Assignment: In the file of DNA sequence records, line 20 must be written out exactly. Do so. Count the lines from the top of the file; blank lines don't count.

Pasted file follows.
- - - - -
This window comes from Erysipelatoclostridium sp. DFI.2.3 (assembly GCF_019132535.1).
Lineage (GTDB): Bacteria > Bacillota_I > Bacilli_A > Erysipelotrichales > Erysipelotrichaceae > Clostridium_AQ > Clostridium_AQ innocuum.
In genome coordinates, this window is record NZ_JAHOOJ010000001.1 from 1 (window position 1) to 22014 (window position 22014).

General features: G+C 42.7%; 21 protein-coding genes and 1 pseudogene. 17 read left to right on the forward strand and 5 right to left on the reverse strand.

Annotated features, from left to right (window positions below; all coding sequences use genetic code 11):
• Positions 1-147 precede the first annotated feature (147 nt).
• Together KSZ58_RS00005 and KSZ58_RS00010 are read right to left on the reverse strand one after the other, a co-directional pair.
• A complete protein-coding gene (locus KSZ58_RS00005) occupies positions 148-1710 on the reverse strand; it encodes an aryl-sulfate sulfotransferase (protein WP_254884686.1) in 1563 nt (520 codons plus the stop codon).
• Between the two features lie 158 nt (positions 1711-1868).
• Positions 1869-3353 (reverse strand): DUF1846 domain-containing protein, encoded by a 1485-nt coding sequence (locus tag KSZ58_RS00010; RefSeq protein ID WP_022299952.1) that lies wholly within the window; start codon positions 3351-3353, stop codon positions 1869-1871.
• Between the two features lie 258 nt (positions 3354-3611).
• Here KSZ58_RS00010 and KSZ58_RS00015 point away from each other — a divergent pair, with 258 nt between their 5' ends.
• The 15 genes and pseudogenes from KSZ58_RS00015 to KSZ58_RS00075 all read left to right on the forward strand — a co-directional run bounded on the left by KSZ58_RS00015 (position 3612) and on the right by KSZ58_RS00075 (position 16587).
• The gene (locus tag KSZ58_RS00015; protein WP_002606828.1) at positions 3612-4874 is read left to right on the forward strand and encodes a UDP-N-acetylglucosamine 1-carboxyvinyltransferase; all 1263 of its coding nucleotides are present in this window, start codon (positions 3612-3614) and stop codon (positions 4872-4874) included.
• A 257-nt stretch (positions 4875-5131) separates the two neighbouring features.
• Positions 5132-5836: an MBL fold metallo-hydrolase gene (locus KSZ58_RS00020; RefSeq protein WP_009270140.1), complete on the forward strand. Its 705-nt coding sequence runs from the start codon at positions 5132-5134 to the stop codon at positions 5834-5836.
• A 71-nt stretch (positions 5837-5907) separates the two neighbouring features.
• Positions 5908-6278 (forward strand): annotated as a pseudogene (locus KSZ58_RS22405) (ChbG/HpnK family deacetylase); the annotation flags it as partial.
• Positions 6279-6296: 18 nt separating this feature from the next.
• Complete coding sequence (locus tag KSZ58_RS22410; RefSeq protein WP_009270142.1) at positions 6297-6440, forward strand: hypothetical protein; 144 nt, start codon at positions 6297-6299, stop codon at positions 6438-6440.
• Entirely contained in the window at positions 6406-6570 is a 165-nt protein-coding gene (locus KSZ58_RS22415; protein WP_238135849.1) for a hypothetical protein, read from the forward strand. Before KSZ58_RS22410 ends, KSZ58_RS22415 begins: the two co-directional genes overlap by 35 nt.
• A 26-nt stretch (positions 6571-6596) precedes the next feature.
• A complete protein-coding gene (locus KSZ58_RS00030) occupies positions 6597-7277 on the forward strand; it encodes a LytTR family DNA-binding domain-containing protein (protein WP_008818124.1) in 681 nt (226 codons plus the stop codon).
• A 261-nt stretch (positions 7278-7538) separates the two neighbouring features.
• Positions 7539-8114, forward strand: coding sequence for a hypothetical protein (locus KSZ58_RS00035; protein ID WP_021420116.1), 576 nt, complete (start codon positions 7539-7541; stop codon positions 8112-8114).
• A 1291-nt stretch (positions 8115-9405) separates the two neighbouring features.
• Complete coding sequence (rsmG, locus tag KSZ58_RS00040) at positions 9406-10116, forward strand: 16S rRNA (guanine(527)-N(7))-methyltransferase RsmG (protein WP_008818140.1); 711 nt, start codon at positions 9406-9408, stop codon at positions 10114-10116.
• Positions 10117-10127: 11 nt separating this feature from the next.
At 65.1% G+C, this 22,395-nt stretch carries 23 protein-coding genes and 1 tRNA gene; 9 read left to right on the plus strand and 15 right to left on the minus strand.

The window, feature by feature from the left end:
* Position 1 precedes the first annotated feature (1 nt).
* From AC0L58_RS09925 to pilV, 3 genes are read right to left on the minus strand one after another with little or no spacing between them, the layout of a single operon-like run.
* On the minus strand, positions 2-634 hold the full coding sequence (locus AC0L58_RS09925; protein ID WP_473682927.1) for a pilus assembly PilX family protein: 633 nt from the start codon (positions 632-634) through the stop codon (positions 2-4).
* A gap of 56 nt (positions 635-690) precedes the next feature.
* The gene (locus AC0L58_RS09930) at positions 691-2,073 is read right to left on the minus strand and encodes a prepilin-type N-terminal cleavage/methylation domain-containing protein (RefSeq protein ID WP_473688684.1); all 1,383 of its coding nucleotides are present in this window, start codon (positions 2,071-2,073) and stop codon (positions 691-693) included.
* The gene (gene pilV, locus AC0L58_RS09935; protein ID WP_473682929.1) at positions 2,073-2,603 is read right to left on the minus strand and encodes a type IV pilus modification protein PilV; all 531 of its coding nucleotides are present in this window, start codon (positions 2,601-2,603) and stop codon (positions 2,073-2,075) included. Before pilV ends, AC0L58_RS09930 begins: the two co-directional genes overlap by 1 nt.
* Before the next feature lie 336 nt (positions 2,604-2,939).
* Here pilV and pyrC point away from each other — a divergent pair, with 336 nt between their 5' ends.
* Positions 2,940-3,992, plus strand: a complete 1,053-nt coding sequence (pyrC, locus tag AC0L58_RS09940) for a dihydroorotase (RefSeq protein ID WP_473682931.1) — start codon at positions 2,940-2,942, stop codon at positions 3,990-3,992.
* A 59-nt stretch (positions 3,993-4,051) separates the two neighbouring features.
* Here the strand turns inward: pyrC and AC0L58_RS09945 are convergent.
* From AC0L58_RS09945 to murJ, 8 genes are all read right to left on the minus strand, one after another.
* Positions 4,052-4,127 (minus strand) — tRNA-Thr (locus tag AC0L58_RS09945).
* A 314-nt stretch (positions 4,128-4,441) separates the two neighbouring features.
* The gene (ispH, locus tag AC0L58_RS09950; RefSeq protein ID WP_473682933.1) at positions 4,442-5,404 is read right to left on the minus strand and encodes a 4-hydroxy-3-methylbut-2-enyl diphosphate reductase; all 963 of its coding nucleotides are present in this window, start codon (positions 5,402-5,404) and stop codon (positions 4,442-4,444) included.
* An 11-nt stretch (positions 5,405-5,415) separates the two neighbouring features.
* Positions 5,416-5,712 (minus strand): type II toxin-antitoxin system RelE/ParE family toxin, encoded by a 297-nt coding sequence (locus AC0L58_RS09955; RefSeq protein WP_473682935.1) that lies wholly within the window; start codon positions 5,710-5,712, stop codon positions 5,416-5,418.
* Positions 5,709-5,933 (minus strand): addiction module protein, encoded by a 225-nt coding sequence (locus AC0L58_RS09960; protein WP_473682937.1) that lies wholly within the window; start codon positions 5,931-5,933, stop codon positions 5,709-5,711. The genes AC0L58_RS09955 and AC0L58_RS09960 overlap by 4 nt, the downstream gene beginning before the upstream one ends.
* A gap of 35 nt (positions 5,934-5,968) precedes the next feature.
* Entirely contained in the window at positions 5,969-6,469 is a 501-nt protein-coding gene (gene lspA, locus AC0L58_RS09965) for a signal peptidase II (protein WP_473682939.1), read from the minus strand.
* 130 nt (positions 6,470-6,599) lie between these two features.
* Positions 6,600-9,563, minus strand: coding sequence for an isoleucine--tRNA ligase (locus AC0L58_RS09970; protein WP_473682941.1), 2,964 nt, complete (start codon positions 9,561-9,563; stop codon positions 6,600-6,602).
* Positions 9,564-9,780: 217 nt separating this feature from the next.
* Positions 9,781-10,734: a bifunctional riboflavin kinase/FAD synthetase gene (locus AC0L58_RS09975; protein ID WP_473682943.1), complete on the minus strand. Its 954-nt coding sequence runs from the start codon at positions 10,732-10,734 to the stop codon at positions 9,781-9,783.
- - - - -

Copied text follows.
• Complete coding sequence (locus tag KSZ58_RS22410; RefSeq protein WP_009270142.1) at positions 6297-6440, forward strand: hypothetical protein; 144 nt, start codon at positions 6297-6299, stop codon at positions 6438-6440.